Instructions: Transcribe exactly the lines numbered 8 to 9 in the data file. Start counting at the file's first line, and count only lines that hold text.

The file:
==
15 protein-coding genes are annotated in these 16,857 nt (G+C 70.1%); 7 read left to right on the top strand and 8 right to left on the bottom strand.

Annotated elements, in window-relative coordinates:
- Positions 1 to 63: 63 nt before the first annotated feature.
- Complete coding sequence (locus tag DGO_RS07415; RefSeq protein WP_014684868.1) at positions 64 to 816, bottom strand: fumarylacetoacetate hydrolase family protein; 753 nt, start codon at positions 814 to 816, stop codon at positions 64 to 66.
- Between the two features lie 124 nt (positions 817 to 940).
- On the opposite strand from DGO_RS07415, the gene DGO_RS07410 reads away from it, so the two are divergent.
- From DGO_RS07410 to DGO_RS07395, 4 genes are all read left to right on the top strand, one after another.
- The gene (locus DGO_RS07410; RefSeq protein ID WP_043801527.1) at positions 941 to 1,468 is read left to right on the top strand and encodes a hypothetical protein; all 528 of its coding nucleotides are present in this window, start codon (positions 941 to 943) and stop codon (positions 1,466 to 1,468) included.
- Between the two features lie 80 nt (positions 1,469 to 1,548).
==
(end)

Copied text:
- The gene (locus DGO_RS07410; RefSeq protein ID WP_043801527.1) at positions 941 to 1,468 is read left to right on the top strand and encodes a hypothetical protein; all 528 of its coding nucleotides are present in this window, start codon (positions 941 to 943) and stop codon (positions 1,466 to 1,468) included.
- Between the two features lie 80 nt (positions 1,469 to 1,548).